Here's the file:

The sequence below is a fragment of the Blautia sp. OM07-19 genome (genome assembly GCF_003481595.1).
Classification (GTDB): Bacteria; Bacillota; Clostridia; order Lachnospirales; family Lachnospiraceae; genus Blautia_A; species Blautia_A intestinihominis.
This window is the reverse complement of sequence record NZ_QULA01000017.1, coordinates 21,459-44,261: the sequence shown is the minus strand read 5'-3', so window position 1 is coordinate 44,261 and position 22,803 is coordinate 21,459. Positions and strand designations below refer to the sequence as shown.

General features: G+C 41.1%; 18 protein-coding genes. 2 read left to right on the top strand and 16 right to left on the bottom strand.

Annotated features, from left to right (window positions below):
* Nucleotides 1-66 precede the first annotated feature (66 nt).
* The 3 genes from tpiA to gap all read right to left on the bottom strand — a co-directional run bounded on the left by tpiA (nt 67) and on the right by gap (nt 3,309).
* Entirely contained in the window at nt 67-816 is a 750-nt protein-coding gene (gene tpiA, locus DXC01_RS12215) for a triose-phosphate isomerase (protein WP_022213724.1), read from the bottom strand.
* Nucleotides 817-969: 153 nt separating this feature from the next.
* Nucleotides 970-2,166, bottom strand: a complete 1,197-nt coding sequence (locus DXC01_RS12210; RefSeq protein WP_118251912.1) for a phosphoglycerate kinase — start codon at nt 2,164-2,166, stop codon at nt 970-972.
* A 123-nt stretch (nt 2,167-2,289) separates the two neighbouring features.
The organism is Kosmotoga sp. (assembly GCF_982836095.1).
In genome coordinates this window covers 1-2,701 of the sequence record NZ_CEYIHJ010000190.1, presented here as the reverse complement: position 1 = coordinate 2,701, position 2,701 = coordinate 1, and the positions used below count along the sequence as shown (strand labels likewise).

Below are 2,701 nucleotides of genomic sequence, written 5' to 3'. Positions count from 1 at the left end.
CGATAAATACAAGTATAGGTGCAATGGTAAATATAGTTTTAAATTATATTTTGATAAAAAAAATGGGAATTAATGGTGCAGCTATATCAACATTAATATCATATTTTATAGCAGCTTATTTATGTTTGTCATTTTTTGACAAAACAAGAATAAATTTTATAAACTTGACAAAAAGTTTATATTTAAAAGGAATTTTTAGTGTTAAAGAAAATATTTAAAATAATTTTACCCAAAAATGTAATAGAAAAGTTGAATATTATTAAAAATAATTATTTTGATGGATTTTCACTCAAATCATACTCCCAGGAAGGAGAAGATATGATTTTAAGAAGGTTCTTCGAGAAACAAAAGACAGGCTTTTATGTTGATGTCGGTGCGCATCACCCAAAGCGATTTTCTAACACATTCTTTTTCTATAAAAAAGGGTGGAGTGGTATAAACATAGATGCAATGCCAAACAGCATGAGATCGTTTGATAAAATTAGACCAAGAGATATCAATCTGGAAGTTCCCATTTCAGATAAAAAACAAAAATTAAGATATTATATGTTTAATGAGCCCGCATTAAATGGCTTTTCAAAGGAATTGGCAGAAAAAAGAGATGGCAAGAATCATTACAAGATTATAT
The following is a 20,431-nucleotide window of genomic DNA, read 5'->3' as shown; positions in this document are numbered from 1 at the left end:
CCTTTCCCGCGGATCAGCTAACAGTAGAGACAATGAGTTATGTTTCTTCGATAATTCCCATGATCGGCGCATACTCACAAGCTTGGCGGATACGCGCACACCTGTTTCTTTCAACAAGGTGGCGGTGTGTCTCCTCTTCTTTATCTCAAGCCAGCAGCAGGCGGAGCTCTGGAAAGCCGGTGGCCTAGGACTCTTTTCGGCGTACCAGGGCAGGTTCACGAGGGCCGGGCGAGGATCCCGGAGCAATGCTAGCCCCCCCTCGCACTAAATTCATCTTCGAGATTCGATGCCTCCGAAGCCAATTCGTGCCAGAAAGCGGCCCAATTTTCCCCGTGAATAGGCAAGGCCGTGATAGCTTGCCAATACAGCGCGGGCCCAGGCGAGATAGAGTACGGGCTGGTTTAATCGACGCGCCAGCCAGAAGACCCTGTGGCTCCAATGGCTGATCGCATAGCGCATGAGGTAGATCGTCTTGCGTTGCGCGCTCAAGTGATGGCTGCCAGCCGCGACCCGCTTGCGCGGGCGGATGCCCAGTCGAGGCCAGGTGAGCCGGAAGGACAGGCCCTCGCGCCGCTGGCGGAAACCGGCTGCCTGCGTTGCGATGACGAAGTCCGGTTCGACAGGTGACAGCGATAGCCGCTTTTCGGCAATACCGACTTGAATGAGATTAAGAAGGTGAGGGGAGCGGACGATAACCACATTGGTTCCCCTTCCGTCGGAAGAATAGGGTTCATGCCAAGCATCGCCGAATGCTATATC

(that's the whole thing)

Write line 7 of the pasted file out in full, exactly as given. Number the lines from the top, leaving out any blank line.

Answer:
* The 3 genes from tpiA to gap all read right to left on the bottom strand — a co-directional run bounded on the left by tpiA (nt 67) and on the right by gap (nt 3,309).